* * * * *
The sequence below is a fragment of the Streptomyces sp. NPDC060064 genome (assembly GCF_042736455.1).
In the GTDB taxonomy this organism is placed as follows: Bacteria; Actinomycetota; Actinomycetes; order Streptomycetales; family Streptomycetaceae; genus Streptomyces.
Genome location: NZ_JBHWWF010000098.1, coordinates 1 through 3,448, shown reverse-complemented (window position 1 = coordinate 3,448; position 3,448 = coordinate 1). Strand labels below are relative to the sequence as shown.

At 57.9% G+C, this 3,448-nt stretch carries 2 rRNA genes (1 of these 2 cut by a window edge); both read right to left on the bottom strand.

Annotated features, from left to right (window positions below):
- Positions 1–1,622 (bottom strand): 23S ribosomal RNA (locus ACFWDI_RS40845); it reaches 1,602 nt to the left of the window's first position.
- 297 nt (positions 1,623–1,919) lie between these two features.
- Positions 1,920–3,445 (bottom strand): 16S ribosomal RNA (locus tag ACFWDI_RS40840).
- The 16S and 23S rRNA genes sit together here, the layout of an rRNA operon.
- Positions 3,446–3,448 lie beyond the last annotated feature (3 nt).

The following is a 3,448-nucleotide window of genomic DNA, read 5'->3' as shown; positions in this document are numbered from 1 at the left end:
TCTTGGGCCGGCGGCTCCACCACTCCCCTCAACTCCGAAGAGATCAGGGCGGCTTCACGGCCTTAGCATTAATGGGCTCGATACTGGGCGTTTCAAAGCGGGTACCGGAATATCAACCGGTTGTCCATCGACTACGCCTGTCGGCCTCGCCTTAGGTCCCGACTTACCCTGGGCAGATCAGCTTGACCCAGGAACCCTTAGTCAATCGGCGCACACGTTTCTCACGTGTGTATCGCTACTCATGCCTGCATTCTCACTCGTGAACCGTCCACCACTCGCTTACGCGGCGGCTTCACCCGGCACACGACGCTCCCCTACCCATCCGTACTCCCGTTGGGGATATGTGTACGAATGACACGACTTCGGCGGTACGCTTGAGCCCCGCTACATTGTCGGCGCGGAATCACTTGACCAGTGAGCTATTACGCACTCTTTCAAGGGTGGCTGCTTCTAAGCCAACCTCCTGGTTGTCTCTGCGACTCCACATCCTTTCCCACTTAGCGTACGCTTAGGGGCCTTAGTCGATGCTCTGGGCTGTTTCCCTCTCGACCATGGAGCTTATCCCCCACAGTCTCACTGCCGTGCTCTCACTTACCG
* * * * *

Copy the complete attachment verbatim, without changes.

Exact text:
The sequence below is a fragment of the Streptomyces sp. NPDC060064 genome (assembly GCF_042736455.1).
In the GTDB taxonomy this organism is placed as follows: Bacteria; Actinomycetota; Actinomycetes; order Streptomycetales; family Streptomycetaceae; genus Streptomyces.
Genome location: NZ_JBHWWF010000098.1, coordinates 1 through 3,448, shown reverse-complemented (window position 1 = coordinate 3,448; position 3,448 = coordinate 1). Strand labels below are relative to the sequence as shown.

At 57.9% G+C, this 3,448-nt stretch carries 2 rRNA genes (1 of these 2 cut by a window edge); both read right to left on the bottom strand.

Annotated features, from left to right (window positions below):
- Positions 1–1,622 (bottom strand): 23S ribosomal RNA (locus ACFWDI_RS40845); it reaches 1,602 nt to the left of the window's first position.
- 297 nt (positions 1,623–1,919) lie between these two features.
- Positions 1,920–3,445 (bottom strand): 16S ribosomal RNA (locus tag ACFWDI_RS40840).
- The 16S and 23S rRNA genes sit together here, the layout of an rRNA operon.
- Positions 3,446–3,448 lie beyond the last annotated feature (3 nt).

The following is a 3,448-nucleotide window of genomic DNA, read 5'->3' as shown; positions in this document are numbered from 1 at the left end:
TCTTGGGCCGGCGGCTCCACCACTCCCCTCAACTCCGAAGAGATCAGGGCGGCTTCACGGCCTTAGCATTAATGGGCTCGATACTGGGCGTTTCAAAGCGGGTACCGGAATATCAACCGGTTGTCCATCGACTACGCCTGTCGGCCTCGCCTTAGGTCCCGACTTACCCTGGGCAGATCAGCTTGACCCAGGAACCCTTAGTCAATCGGCGCACACGTTTCTCACGTGTGTATCGCTACTCATGCCTGCATTCTCACTCGTGAACCGTCCACCACTCGCTTACGCGGCGGCTTCACCCGGCACACGACGCTCCCCTACCCATCCGTACTCCCGTTGGGGATATGTGTACGAATGACACGACTTCGGCGGTACGCTTGAGCCCCGCTACATTGTCGGCGCGGAATCACTTGACCAGTGAGCTATTACGCACTCTTTCAAGGGTGGCTGCTTCTAAGCCAACCTCCTGGTTGTCTCTGCGACTCCACATCCTTTCCCACTTAGCGTACGCTTAGGGGCCTTAGTCGATGCTCTGGGCTGTTTCCCTCTCGACCATGGAGCTTATCCCCCACAGTCTCACTGCCGTGCTCTCACTTACCG